The RAC Foundation has said that allowing cars to use the hard shoulder on motorways is not the answer to managing future growth in road traffic.
In a report to coincide with the 50th anniversary of the opening of the first stretch of motorway in the UK, it highlighted the potential problems of concentrating all motorway improvements on areas such as widening and hard-shoulder running.
The foundation said that existing junctions and access roads were unlikely to be able to cope with increased traffic volumes, and pointed out that motorway traffic had grown much faster than the rate of new-road building, which had led to the current high levels of congestion.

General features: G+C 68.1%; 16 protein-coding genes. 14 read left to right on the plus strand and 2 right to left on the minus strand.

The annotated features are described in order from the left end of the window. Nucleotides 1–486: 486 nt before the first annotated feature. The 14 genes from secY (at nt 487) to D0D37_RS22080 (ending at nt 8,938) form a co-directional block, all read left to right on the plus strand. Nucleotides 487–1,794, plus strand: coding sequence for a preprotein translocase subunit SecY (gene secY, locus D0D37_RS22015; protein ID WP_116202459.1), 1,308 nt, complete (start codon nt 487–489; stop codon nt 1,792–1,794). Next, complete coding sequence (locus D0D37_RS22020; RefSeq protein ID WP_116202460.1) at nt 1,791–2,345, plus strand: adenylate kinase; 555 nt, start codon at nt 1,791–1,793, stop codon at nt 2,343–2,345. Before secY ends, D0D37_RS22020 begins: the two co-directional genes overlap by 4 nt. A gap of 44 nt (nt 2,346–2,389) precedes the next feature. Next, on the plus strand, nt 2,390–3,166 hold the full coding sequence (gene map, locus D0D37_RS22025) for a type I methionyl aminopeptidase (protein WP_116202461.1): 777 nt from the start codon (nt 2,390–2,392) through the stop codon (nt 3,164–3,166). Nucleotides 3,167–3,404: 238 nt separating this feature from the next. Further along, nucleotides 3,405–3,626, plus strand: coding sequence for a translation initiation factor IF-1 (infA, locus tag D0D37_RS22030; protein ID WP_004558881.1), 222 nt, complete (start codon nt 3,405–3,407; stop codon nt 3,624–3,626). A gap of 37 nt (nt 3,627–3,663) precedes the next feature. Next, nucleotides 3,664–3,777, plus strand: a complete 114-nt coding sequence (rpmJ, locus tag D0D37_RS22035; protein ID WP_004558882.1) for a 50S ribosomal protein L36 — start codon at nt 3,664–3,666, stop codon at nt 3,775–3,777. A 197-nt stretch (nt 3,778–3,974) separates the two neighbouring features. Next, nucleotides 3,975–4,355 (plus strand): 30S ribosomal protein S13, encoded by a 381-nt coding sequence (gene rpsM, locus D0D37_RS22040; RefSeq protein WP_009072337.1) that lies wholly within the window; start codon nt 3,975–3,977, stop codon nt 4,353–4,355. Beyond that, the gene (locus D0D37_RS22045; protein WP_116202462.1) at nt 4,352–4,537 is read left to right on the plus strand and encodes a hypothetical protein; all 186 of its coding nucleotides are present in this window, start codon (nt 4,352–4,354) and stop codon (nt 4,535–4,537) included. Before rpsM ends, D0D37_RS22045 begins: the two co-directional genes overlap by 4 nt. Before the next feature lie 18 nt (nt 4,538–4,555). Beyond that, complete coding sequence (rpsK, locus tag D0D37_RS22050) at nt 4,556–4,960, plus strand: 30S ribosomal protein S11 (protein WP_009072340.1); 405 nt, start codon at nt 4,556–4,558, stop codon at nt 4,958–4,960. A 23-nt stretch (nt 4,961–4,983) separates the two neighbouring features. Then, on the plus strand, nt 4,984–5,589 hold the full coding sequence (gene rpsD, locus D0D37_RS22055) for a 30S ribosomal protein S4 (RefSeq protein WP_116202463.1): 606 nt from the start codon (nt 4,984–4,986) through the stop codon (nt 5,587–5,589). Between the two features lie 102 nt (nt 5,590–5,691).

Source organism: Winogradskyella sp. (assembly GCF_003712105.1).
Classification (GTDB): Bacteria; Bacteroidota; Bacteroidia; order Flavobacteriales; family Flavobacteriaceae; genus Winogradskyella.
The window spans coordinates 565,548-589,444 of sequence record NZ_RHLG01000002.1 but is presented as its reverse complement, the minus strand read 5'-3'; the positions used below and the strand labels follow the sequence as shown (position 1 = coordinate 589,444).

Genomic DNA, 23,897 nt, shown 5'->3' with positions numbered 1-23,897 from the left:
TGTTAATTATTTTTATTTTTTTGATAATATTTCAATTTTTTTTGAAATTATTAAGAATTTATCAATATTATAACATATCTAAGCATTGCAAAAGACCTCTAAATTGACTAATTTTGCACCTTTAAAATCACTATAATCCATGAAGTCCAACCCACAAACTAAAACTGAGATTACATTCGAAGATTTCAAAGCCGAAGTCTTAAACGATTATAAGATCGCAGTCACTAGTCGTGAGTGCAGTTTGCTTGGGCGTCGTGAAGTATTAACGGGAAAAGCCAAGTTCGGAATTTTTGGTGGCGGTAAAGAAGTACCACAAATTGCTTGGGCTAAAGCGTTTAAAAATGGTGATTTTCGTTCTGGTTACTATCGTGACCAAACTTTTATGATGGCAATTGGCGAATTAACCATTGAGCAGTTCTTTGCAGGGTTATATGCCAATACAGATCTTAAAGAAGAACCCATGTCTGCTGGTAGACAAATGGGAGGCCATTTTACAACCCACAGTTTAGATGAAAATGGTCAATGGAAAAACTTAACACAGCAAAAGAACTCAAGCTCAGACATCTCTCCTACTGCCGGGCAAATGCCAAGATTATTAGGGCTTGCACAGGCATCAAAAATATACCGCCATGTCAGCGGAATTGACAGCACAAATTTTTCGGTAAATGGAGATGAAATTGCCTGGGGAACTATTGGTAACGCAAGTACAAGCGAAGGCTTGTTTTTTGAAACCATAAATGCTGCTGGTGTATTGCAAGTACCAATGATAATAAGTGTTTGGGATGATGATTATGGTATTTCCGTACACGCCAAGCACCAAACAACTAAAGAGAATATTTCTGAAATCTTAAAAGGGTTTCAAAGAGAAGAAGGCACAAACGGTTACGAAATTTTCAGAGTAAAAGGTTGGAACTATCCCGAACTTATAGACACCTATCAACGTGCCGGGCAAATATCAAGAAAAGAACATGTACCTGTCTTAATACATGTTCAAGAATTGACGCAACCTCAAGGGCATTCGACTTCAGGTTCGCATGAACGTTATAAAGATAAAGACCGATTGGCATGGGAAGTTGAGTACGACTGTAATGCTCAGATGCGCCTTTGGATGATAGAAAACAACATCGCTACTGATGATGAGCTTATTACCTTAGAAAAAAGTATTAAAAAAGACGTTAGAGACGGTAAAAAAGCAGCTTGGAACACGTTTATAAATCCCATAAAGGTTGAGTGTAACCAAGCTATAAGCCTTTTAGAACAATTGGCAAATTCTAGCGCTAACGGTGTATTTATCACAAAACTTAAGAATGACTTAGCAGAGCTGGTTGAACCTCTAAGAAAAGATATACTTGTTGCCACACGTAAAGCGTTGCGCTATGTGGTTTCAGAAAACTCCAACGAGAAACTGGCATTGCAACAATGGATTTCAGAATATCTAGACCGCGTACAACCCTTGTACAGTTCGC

The report calls for a focus on developing the motorway network, rather than on improving existing roads. It said that it would be relatively easy for new bypasses to join up with existing main routes, and added that extending the network would allow for higher capacities and service levels.
Professor Stephen Glaister, director of the RAC Foundation, said: "To plan effectively for future roads we must learn from our past failures. We need a better understanding of who is using the network and why, and how our infrastructure in the UK measures up to our European counterparts."
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